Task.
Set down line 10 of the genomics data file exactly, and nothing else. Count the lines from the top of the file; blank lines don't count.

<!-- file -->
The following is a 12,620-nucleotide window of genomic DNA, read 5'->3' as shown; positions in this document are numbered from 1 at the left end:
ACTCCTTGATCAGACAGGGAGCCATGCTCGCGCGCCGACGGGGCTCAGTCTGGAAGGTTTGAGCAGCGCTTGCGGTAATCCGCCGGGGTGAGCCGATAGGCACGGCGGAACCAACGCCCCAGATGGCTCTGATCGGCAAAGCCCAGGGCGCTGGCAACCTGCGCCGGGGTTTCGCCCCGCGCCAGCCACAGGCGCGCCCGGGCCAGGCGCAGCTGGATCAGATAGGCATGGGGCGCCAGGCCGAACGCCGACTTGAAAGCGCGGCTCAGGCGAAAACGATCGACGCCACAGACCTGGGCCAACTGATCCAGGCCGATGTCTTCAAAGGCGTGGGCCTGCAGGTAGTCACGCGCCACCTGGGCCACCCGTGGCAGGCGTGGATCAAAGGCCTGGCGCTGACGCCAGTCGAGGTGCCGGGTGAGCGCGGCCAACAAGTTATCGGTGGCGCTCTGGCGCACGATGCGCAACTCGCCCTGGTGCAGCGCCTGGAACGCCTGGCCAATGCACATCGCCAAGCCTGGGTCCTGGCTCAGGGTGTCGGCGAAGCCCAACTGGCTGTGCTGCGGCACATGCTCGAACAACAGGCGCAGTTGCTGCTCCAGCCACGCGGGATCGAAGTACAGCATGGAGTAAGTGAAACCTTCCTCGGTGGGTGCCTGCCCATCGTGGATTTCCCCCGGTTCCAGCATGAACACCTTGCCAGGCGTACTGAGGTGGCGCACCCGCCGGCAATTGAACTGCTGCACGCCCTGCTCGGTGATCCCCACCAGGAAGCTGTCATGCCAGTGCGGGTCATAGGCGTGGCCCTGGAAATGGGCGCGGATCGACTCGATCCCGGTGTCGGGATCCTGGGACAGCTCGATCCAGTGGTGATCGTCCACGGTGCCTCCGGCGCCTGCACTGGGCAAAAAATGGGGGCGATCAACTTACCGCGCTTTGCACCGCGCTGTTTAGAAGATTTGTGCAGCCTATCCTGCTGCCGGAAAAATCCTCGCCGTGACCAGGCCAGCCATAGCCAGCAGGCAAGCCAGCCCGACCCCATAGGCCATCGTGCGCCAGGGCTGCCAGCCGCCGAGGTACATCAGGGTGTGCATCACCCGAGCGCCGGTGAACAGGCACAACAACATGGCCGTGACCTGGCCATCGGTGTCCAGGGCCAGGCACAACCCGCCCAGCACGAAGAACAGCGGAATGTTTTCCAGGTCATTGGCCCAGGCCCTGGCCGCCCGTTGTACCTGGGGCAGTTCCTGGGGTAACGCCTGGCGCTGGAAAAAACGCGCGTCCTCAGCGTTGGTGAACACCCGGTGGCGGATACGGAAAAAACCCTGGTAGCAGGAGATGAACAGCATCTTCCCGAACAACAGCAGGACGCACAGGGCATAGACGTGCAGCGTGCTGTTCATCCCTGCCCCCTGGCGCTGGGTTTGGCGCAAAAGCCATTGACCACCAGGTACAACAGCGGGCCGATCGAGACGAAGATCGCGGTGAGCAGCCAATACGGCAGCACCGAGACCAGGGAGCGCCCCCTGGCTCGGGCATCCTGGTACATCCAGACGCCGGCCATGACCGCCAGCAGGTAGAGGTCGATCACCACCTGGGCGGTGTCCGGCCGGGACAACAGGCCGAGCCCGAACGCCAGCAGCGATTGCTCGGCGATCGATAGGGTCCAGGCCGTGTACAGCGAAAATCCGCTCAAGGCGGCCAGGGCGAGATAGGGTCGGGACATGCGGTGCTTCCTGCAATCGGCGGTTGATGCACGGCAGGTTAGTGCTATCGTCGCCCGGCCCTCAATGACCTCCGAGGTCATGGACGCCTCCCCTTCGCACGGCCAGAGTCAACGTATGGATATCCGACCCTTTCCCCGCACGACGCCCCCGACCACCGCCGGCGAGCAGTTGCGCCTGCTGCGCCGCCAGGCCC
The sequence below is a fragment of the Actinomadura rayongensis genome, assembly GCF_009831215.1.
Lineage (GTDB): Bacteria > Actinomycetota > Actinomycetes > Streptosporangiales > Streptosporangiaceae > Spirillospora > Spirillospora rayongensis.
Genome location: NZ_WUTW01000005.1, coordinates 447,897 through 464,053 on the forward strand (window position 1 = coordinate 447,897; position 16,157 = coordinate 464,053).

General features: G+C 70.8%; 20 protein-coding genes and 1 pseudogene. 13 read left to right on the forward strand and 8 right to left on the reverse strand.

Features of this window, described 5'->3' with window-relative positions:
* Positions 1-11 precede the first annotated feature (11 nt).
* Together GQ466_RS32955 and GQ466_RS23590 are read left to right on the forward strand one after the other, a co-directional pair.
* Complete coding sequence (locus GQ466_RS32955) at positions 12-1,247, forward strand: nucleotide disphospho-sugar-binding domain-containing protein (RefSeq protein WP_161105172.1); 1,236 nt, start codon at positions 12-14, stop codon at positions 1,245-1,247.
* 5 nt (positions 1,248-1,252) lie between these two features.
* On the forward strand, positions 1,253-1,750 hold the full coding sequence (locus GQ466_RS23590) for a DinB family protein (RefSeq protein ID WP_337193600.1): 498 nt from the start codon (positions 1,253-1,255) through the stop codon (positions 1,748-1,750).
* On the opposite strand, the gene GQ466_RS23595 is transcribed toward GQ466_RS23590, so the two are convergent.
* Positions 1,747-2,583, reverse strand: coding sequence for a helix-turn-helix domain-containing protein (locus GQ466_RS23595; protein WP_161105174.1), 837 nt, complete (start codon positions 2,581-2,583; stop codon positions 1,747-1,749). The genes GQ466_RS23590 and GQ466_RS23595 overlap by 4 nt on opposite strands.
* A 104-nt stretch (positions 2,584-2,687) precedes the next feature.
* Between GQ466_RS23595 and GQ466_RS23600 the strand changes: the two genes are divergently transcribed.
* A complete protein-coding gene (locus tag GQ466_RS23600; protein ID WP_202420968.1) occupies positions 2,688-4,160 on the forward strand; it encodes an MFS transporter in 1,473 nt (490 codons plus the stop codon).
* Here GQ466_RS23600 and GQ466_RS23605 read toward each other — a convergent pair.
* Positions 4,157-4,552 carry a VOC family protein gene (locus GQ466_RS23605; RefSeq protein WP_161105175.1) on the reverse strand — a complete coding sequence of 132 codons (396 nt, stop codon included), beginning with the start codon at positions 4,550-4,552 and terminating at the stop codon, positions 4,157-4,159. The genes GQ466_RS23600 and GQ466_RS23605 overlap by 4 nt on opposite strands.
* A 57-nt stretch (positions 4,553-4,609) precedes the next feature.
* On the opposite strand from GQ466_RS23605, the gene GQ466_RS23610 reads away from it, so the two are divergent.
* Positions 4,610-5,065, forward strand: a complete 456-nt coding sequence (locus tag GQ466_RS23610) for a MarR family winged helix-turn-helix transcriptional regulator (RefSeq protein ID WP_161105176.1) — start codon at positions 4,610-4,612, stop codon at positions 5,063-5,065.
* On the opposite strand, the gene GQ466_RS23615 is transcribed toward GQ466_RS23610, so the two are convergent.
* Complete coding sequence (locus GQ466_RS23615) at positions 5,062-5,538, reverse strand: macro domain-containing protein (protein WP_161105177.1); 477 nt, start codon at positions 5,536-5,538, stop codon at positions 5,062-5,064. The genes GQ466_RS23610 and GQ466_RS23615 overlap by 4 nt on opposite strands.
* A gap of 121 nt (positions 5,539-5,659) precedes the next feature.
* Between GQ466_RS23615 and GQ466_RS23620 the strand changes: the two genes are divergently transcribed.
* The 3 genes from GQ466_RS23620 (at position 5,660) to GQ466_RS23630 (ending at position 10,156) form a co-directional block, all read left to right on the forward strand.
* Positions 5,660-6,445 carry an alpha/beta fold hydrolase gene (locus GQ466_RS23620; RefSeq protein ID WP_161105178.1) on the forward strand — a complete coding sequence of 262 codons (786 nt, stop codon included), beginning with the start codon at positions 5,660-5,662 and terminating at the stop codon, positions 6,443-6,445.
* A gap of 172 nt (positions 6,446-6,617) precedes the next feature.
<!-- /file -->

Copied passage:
* Complete coding sequence (locus GQ466_RS32955) at positions 12-1,247, forward strand: nucleotide disphospho-sugar-binding domain-containing protein (RefSeq protein WP_161105172.1); 1,236 nt, start codon at positions 12-14, stop codon at positions 1,245-1,247.